You can drop the init/csh and init/sh initialization scripts into /etc/profile.d/ renaming them to module.csh and module.sh respectively, and when a user logs in then they will have the alias created for them automatically.

I crafted add.modules script because the place I worked at at the time the sysadmins didn't want changes to the system /etc files, hence a script to make it easier for users to add the capability to their dot files.  However, I prefer the /etc/profile.d/ and the like way of doing things.

You should add /etc/skel/.module with
#%Module-1.0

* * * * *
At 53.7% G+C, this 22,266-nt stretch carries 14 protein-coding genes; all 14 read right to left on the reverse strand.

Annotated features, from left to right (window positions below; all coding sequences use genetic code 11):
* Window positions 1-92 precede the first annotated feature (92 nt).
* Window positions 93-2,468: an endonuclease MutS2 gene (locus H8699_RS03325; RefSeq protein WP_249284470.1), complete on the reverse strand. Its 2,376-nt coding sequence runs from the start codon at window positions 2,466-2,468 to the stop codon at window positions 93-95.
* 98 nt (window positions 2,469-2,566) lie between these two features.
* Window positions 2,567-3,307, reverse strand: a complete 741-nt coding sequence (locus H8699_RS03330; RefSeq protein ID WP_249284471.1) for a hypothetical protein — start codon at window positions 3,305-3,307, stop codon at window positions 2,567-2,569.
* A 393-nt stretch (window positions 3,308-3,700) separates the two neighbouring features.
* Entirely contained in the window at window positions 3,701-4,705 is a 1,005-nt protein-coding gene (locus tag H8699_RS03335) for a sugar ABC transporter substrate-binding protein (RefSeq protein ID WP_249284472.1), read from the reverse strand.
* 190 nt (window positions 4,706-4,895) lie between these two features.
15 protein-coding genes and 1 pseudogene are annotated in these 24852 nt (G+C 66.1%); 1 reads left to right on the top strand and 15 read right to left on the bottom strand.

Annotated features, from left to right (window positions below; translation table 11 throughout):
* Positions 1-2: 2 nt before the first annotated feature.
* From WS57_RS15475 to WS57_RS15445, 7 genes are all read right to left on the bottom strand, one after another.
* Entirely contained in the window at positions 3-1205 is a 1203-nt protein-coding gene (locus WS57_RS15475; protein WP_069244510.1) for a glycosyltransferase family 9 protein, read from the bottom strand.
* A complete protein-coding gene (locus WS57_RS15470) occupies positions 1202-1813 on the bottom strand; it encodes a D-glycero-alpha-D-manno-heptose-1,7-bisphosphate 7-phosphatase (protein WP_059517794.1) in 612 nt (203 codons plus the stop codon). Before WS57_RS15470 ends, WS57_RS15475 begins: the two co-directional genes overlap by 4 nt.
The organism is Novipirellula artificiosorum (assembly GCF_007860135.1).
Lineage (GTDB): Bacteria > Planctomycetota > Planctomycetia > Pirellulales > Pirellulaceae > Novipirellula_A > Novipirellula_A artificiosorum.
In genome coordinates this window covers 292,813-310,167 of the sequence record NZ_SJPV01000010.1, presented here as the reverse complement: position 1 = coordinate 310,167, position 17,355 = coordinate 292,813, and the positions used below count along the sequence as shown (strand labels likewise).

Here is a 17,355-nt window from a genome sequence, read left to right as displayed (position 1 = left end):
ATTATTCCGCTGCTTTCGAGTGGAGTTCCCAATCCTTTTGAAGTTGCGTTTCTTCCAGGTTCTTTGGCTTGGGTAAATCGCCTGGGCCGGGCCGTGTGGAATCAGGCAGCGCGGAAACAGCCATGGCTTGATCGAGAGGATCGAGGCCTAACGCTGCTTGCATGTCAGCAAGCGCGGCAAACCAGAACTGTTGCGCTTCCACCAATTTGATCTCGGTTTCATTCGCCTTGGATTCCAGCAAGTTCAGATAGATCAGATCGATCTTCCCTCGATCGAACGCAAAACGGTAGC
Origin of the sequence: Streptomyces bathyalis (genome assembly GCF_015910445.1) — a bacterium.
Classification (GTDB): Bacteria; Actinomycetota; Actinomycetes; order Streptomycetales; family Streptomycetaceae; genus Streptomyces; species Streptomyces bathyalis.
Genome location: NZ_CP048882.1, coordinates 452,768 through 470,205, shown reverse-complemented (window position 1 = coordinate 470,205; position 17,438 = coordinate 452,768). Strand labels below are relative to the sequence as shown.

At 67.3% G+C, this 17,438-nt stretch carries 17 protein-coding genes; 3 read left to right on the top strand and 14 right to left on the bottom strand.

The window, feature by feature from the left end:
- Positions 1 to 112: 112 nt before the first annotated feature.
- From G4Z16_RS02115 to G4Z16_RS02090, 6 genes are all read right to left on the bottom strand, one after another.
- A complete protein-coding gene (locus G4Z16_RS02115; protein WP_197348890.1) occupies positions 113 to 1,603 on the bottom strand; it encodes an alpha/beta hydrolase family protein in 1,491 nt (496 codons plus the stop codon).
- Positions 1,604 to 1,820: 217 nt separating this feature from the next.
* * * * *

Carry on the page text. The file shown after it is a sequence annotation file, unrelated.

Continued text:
module load null

so users can have the same modules regardless of the shell they use.

   R.K. Owen

On Thu, Jun 30, 2011 at 10:13 AM, Doug Hensel <hashingopus@gmail.com> wrote:
Hello,

I am a new user trying to deply Environment Modules in a large setting
(over 100 users). I have a mix of bash and csh (and who knows what
else). I do not want to modify each individuals home environment. Can
I use this tool to create a module that each person can run ? by
calling modulecmd ? I see some example in the documentation, but it
just shows how to start from scratch and modify a users home
directory, and then get started. I want to bypass modifying the user
env. I am working with the C compiled version. Compiled on a Redhat AE
system, 64-bit.

thanks,

-Doug

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